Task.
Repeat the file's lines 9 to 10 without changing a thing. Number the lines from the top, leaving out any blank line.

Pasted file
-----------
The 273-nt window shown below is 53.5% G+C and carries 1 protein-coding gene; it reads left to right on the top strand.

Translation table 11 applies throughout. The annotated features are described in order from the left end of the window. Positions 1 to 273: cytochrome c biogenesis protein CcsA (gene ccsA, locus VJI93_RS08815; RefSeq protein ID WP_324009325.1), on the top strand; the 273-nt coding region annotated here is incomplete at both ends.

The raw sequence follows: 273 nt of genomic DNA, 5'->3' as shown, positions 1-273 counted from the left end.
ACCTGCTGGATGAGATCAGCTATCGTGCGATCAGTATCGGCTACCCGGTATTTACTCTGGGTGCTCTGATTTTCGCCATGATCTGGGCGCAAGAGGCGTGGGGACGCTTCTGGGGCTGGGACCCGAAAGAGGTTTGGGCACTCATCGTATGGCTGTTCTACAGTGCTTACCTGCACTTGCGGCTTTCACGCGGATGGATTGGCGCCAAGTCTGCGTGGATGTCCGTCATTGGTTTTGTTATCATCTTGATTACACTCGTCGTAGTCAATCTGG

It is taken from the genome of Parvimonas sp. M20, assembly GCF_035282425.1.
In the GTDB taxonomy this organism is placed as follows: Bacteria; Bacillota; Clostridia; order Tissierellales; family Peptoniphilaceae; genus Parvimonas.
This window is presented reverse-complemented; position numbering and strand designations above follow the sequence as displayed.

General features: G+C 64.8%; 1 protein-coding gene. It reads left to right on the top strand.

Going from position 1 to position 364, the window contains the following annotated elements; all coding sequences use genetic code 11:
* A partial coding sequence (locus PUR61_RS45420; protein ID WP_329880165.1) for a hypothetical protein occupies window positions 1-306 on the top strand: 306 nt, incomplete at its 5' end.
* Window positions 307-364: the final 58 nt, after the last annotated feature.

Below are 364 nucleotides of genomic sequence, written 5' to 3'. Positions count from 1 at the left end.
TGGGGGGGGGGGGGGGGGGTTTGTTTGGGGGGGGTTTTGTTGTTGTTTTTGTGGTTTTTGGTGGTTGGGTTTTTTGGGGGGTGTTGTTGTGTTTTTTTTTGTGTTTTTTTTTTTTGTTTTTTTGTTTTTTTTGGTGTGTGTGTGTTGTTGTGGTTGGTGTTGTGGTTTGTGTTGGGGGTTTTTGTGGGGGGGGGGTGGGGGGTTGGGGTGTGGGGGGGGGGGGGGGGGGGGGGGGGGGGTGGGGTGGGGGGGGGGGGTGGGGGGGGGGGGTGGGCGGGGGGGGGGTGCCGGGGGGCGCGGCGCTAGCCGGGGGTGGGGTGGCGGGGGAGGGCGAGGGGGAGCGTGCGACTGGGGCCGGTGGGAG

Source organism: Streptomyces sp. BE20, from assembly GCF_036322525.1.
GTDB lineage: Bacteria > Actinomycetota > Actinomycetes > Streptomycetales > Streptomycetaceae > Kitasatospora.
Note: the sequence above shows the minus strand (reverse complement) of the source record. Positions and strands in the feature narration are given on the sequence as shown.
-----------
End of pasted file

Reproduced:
Going from position 1 to position 364, the window contains the following annotated elements; all coding sequences use genetic code 11:
* A partial coding sequence (locus PUR61_RS45420; protein ID WP_329880165.1) for a hypothetical protein occupies window positions 1-306 on the top strand: 306 nt, incomplete at its 5' end.